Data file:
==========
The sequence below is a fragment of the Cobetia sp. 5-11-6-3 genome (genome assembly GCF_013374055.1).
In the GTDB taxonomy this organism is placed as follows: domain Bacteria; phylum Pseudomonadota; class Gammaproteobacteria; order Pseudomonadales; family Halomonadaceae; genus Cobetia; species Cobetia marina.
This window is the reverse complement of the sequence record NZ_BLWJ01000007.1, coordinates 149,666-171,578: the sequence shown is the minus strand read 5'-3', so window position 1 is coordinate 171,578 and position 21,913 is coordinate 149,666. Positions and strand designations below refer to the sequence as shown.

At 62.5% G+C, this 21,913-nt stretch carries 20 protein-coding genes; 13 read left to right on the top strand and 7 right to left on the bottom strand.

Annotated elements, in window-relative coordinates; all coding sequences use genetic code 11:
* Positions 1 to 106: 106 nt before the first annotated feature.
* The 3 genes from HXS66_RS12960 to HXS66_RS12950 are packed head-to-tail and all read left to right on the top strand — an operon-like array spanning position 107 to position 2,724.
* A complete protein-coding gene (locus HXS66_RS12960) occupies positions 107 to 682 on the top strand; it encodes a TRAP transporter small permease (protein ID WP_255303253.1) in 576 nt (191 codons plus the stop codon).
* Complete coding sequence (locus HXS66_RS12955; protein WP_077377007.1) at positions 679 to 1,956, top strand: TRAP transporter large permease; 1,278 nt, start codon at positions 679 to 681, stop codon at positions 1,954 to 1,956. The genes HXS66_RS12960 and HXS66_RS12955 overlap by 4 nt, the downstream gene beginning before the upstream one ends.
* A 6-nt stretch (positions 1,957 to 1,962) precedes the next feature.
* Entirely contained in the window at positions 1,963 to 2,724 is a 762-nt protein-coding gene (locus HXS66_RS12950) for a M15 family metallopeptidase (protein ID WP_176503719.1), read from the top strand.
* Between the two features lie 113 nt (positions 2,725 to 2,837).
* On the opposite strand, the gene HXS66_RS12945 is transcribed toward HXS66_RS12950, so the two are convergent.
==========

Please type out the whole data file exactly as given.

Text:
The sequence below is a fragment of the Cobetia sp. 5-11-6-3 genome (genome assembly GCF_013374055.1).
In the GTDB taxonomy this organism is placed as follows: domain Bacteria; phylum Pseudomonadota; class Gammaproteobacteria; order Pseudomonadales; family Halomonadaceae; genus Cobetia; species Cobetia marina.
This window is the reverse complement of the sequence record NZ_BLWJ01000007.1, coordinates 149,666-171,578: the sequence shown is the minus strand read 5'-3', so window position 1 is coordinate 171,578 and position 21,913 is coordinate 149,666. Positions and strand designations below refer to the sequence as shown.

At 62.5% G+C, this 21,913-nt stretch carries 20 protein-coding genes; 13 read left to right on the top strand and 7 right to left on the bottom strand.

Annotated elements, in window-relative coordinates; all coding sequences use genetic code 11:
* Positions 1 to 106: 106 nt before the first annotated feature.
* The 3 genes from HXS66_RS12960 to HXS66_RS12950 are packed head-to-tail and all read left to right on the top strand — an operon-like array spanning position 107 to position 2,724.
* A complete protein-coding gene (locus HXS66_RS12960) occupies positions 107 to 682 on the top strand; it encodes a TRAP transporter small permease (protein ID WP_255303253.1) in 576 nt (191 codons plus the stop codon).
* Complete coding sequence (locus HXS66_RS12955; protein WP_077377007.1) at positions 679 to 1,956, top strand: TRAP transporter large permease; 1,278 nt, start codon at positions 679 to 681, stop codon at positions 1,954 to 1,956. The genes HXS66_RS12960 and HXS66_RS12955 overlap by 4 nt, the downstream gene beginning before the upstream one ends.
* A 6-nt stretch (positions 1,957 to 1,962) precedes the next feature.
* Entirely contained in the window at positions 1,963 to 2,724 is a 762-nt protein-coding gene (locus HXS66_RS12950) for a M15 family metallopeptidase (protein ID WP_176503719.1), read from the top strand.
* Between the two features lie 113 nt (positions 2,725 to 2,837).
* On the opposite strand, the gene HXS66_RS12945 is transcribed toward HXS66_RS12950, so the two are convergent.